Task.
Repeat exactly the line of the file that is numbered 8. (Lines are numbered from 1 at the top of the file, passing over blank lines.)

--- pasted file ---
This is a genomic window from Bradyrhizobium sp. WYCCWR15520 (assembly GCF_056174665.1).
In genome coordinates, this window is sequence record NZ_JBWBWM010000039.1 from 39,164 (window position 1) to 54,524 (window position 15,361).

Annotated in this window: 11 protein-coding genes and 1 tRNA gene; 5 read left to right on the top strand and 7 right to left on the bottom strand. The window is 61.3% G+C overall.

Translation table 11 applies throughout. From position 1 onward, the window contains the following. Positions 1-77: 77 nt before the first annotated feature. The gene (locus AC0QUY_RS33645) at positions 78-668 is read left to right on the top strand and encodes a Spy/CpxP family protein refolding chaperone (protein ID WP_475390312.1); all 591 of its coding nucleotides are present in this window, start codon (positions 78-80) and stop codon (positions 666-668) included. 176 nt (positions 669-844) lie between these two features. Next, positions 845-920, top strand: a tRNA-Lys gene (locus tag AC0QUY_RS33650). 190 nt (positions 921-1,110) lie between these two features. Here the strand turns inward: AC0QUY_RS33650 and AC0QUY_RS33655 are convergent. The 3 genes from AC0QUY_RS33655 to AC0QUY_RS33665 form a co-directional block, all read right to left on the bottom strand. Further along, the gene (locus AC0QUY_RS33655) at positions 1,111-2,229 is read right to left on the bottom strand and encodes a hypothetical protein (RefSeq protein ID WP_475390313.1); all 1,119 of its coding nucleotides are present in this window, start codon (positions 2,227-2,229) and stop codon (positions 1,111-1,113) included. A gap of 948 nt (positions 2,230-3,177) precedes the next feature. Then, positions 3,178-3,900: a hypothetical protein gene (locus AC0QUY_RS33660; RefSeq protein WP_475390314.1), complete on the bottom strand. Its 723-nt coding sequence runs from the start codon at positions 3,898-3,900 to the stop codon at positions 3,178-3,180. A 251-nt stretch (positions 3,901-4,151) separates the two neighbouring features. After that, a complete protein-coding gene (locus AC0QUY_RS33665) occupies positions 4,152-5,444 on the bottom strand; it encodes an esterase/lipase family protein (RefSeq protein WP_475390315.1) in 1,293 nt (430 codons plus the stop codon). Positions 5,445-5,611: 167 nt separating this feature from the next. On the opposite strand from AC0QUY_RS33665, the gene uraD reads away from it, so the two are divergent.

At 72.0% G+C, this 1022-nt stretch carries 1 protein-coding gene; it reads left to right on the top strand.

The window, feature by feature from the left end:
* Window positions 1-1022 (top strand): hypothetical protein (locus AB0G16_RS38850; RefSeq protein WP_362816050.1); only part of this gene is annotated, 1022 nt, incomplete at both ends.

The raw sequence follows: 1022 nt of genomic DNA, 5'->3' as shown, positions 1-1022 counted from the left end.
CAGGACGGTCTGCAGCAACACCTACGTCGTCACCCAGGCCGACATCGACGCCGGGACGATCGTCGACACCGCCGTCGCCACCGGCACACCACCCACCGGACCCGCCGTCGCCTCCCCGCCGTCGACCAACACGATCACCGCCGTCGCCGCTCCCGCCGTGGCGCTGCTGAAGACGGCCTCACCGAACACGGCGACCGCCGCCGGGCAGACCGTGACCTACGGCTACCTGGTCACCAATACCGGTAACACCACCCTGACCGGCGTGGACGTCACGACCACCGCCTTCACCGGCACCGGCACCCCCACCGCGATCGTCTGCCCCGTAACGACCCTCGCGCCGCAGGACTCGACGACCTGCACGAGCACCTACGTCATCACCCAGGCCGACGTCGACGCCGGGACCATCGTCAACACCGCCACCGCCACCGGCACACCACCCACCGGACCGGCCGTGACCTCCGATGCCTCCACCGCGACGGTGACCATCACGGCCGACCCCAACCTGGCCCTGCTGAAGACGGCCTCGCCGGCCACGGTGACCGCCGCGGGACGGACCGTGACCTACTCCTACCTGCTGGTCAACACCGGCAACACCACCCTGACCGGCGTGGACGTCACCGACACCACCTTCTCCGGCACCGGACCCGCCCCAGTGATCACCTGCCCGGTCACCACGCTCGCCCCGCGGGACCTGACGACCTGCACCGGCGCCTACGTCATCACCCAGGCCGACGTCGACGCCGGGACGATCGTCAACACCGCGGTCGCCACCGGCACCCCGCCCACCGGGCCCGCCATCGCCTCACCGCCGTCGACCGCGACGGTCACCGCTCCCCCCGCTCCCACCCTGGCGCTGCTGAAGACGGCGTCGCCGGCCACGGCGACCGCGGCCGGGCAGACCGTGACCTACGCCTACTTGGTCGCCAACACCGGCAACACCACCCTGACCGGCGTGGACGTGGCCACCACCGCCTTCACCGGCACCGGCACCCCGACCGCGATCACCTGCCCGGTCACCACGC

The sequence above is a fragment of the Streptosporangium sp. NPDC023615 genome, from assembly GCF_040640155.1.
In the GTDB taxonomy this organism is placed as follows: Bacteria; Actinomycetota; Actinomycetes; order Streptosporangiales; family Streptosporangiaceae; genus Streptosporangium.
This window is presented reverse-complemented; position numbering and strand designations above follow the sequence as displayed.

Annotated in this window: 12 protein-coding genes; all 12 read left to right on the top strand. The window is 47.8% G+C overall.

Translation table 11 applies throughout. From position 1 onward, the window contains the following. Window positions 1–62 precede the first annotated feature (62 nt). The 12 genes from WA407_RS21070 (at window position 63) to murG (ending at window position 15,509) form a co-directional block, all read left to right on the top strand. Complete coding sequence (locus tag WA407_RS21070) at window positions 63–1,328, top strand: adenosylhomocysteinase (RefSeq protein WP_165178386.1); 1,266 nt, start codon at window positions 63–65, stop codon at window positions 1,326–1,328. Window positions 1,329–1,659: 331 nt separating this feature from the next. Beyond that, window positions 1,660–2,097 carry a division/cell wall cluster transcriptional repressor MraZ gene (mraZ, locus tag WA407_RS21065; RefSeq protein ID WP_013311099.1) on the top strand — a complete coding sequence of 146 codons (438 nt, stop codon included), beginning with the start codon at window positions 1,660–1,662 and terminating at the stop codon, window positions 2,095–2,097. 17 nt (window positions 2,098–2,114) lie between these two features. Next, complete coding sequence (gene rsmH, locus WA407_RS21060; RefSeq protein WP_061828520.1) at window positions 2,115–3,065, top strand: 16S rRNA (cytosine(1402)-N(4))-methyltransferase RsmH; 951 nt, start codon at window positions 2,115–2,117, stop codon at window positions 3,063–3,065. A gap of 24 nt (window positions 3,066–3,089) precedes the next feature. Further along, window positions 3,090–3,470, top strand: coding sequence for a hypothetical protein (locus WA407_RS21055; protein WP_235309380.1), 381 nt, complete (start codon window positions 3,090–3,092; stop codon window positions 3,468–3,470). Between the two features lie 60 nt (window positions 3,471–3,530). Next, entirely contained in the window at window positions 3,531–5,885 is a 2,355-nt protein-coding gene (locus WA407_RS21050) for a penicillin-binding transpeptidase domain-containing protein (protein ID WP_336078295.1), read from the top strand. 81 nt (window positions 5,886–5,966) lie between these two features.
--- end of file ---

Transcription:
The raw sequence follows: 1022 nt of genomic DNA, 5'->3' as shown, positions 1-1022 counted from the left end.